Using medical specialty and selection criteria clusters to study specialty selection by Israeli medical students

Yoram G. Weiss, Rachel Yaffa Zisk-Rony, Howard Tandeter, Uriel Elchalal, Alex Avidan, Josh E. Schroeder, Charles Weissman*

*Corresponding author for this work

    Research output: Contribution to journalArticlepeer-review

    9 Scopus citations


    Background: During their final year of medical school, Israeli students must consider which specialty to choose for residency. Based on the vocational counseling literature we presumed that choices are made by selecting from a cluster of related specialties while considering professional and socio-economic issues. Methods: Questionnaires distributed to final-year medical students at two Israeli medical schools ascertained inclinations toward various medical specialties and the importance of various selection criteria. Analysis focused on seven specialties where >20% of students reported they had positive inclinations. For each such specialty, the specialty and selection criteria query were compared using unpaired two-tailed Student's t-tests to determine differences between students with positive inclinations toward the specialty with those not so inclined. These data were placed in tables, with the significant differences highlighted to facilitate visual recognition of cluster patterns. Results: Completed questionnaires were obtained from 317 of 455 students. Students often had positive inclinations toward more than one specialty (specialty clusters) associated with a group of selection criteria (selection criteria clusters). For example, interest in internal medicine was clustered with interest in internal medicine subspecialties, cardiology and research. Furthermore, there was a "reciprocal" aspect to some specialty cluster patterns. For example, those interested in internal medicine had little interest in surgical specialties. Selection criteria clusters revealed occupational interests and socio-environmental factors associated with the specialty clusters. For example, family medicine, which clustered with pediatrics and psychiatry, had a sub-cluster of: Bedside specialty with family orientation affording long-term patient care. Another sub-cluster was time for childrearing and family, only daytime work and outpatient care. Clusters also revealed students' perceptions that differed from expected: Cardiology is changing from a cognitive to a procedure-oriented subspecialty, clustering not only with internal medicine and its subspecialties but also with emergency medicine, surgical subspecialties and anesthesiology. Conclusions: The concept that career choice involves selecting from a cluster of related specialties provides information about the specialties students might be considering. Moreover, students are not only looking for individual aspects of a specialty, but for a package including clusters of socio-economic and occupational features. Practically, examining clusters can help in career counseling of medical students and assist residency program directors in marketing their specialties.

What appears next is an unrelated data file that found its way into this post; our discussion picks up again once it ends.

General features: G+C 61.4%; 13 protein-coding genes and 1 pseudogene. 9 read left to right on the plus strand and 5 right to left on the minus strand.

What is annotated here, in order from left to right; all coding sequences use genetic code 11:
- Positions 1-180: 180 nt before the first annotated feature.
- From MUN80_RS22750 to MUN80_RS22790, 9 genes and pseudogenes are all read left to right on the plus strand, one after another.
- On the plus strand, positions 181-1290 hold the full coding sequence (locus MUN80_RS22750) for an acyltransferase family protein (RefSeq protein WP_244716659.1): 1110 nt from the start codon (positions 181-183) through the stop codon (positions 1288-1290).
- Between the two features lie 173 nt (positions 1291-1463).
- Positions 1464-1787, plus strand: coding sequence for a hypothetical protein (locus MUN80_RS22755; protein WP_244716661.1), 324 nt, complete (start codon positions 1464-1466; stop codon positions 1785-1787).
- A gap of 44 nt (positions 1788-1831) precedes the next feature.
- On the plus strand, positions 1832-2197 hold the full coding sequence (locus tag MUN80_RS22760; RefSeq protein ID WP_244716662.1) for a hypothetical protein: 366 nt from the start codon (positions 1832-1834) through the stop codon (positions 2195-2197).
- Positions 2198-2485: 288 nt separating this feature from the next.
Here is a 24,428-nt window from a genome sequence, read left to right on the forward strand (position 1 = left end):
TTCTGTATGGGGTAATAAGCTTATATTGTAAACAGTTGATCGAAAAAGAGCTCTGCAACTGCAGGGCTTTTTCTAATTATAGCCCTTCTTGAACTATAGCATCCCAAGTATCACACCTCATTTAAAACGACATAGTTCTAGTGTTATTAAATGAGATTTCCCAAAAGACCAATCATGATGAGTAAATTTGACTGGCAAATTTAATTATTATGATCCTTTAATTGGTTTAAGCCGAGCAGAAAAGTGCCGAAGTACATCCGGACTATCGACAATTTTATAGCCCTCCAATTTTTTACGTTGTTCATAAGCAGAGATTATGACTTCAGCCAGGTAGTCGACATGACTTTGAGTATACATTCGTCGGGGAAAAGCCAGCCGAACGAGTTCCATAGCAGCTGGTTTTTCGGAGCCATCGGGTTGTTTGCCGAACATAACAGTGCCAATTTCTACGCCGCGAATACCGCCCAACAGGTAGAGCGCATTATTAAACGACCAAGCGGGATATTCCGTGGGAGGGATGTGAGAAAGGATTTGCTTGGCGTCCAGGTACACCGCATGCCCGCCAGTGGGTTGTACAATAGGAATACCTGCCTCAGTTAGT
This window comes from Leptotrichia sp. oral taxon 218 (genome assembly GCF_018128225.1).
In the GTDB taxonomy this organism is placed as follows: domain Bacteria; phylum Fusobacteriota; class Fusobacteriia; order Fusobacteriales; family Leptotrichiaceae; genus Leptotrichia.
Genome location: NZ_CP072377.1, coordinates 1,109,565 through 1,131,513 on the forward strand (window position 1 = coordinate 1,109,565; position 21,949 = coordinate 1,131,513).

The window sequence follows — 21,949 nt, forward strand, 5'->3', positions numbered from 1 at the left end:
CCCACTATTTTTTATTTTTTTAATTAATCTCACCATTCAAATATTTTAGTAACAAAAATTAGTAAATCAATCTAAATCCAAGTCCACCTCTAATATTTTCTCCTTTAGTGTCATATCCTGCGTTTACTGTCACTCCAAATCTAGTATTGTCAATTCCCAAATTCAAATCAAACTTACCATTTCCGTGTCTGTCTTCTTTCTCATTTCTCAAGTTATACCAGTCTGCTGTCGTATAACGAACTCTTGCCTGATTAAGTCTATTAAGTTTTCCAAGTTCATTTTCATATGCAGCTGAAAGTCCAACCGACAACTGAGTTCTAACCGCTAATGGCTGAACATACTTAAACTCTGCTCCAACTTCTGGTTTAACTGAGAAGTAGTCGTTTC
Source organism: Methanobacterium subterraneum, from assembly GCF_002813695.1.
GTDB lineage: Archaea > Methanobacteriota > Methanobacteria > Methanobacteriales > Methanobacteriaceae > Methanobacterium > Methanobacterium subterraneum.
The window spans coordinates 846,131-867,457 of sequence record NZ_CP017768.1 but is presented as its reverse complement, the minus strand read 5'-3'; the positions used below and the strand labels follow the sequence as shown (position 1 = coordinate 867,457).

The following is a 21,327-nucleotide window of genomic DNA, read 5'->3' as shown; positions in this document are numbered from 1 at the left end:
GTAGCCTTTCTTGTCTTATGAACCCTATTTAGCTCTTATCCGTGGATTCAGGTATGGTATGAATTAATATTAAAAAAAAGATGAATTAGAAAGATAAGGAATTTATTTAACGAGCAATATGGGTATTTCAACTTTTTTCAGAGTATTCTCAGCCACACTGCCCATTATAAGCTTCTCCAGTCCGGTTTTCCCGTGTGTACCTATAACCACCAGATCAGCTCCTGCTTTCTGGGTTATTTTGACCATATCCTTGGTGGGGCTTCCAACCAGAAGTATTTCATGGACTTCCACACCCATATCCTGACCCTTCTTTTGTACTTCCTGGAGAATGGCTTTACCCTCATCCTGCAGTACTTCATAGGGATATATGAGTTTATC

Original languageAmerican English
    Article number17
    JournalBMC Medical Education
    Issue number1
    StatePublished - 18 Jan 2017

    Bibliographical note

    Publisher Copyright:
    © 2017 The Author(s).


    • Career choice
    • Choosing a medical specialty
    • Internship
    • Medical education
    • Medical specialty selection
    • Medical students
    • Medical students
    • Residency


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